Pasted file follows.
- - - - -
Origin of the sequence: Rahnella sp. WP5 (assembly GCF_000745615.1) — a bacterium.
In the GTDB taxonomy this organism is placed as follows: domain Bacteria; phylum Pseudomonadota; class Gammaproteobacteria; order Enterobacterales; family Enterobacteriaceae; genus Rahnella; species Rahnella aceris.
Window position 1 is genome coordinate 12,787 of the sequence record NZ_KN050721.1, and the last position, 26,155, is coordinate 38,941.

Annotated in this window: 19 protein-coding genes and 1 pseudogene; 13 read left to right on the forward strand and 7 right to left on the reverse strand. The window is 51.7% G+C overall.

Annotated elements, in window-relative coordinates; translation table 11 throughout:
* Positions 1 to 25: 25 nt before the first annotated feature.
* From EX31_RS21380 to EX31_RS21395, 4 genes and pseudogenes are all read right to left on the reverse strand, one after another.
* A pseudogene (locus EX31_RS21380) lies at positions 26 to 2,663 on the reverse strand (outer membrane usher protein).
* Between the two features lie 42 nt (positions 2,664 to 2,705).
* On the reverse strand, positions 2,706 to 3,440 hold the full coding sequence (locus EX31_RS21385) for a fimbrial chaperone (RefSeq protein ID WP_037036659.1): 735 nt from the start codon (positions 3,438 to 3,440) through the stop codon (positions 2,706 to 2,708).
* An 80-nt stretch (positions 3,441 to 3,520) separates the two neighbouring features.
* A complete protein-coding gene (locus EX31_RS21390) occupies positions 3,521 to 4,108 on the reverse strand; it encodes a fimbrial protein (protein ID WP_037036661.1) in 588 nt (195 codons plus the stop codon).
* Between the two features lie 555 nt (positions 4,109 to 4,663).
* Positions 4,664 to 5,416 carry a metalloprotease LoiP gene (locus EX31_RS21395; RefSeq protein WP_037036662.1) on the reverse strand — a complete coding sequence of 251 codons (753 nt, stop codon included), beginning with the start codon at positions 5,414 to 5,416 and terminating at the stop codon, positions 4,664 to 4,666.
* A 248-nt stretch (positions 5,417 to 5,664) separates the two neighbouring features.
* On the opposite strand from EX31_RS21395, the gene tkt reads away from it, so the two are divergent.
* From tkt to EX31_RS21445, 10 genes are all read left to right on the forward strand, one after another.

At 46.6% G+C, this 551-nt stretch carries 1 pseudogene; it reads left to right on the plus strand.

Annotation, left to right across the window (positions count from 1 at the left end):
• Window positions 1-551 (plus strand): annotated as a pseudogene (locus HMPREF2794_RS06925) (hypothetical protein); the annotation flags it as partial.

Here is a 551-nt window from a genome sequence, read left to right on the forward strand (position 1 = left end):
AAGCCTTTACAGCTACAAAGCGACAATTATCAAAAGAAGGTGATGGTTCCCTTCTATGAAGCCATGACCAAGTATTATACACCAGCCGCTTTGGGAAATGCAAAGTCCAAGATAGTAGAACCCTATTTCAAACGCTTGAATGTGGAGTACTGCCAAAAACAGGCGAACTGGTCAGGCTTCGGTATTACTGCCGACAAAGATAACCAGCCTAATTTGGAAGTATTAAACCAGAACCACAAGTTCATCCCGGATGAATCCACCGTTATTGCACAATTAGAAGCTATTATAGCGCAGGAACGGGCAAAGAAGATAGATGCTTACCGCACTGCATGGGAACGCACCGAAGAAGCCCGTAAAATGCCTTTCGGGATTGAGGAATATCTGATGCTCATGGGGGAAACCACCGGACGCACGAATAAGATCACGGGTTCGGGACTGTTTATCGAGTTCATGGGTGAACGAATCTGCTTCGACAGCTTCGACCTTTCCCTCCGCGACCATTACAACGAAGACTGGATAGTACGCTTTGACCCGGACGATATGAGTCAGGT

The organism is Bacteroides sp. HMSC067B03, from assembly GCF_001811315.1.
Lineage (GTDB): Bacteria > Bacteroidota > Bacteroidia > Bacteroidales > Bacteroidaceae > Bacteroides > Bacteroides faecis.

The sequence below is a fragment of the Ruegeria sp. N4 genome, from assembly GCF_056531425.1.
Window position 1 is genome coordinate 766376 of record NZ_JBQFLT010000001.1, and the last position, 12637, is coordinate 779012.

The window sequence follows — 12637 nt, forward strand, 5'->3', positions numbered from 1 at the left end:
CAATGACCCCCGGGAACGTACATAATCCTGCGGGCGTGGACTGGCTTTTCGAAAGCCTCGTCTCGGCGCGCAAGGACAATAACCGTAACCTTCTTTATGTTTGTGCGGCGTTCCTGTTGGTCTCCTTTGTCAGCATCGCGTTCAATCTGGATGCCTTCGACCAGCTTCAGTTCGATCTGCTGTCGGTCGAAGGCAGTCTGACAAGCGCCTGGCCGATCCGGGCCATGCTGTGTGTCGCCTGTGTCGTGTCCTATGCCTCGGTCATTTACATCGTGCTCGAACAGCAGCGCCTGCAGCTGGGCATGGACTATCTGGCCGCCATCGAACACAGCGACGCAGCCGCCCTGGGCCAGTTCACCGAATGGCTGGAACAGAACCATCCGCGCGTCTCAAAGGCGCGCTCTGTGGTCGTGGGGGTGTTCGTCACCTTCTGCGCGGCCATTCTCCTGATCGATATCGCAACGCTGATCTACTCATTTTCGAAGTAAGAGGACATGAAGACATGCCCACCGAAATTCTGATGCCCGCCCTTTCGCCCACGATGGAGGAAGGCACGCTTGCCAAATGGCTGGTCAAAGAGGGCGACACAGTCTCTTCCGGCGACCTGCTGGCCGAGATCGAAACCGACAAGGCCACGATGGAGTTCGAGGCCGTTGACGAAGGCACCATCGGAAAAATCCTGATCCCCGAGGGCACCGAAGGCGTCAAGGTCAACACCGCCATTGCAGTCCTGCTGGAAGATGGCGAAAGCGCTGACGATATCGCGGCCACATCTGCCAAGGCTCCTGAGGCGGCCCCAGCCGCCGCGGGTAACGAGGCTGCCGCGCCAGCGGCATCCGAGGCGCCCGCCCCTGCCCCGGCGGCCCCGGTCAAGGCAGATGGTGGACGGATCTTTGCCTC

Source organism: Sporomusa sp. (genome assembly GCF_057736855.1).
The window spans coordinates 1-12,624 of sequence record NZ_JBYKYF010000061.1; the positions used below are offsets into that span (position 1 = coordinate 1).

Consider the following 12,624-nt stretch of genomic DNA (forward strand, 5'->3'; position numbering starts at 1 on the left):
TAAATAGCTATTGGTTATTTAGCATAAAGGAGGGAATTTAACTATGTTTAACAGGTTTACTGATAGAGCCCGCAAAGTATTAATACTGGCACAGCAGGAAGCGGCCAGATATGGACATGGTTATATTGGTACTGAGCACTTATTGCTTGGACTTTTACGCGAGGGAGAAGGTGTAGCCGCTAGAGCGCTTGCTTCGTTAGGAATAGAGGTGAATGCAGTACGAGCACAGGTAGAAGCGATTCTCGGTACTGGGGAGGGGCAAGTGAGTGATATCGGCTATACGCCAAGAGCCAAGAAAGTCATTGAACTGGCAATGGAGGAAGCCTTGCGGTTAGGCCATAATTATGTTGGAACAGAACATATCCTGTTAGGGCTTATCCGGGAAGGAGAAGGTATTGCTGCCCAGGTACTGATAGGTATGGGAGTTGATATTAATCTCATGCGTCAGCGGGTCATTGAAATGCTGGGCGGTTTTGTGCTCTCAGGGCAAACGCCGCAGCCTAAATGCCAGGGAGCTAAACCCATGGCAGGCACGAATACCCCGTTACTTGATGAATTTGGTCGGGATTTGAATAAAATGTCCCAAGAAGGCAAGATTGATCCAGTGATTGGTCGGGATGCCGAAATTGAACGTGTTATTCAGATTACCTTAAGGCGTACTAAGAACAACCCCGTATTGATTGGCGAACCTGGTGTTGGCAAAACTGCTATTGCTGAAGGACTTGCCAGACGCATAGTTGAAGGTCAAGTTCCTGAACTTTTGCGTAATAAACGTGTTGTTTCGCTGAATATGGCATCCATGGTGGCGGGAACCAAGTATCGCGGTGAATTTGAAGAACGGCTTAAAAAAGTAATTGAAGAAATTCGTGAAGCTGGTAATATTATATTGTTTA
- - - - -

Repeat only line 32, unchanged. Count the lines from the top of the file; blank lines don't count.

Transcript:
TAAATAGCTATTGGTTATTTAGCATAAAGGAGGGAATTTAACTATGTTTAACAGGTTTACTGATAGAGCCCGCAAAGTATTAATACTGGCACAGCAGGAAGCGGCCAGATATGGACATGGTTATATTGGTACTGAGCACTTATTGCTTGGACTTTTACGCGAGGGAGAAGGTGTAGCCGCTAGAGCGCTTGCTTCGTTAGGAATAGAGGTGAATGCAGTACGAGCACAGGTAGAAGCGATTCTCGGTACTGGGGAGGGGCAAGTGAGTGATATCGGCTATACGCCAAGAGCCAAGAAAGTCATTGAACTGGCAATGGAGGAAGCCTTGCGGTTAGGCCATAATTATGTTGGAACAGAACATATCCTGTTAGGGCTTATCCGGGAAGGAGAAGGTATTGCTGCCCAGGTACTGATAGGTATGGGAGTTGATATTAATCTCATGCGTCAGCGGGTCATTGAAATGCTGGGCGGTTTTGTGCTCTCAGGGCAAACGCCGCAGCCTAAATGCCAGGGAGCTAAACCCATGGCAGGCACGAATACCCCGTTACTTGATGAATTTGGTCGGGATTTGAATAAAATGTCCCAAGAAGGCAAGATTGATCCAGTGATTGGTCGGGATGCCGAAATTGAACGTGTTATTCAGATTACCTTAAGGCGTACTAAGAACAACCCCGTATTGATTGGCGAACCTGGTGTTGGCAAAACTGCTATTGCTGAAGGACTTGCCAGACGCATAGTTGAAGGTCAAGTTCCTGAACTTTTGCGTAATAAACGTGTTGTTTCGCTGAATATGGCATCCATGGTGGCGGGAACCAAGTATCGCGGTGAATTTGAAGAACGGCTTAAAAAAGTAATTGAAGAAATTCGTGAAGCTGGTAATATTATATTGTTTA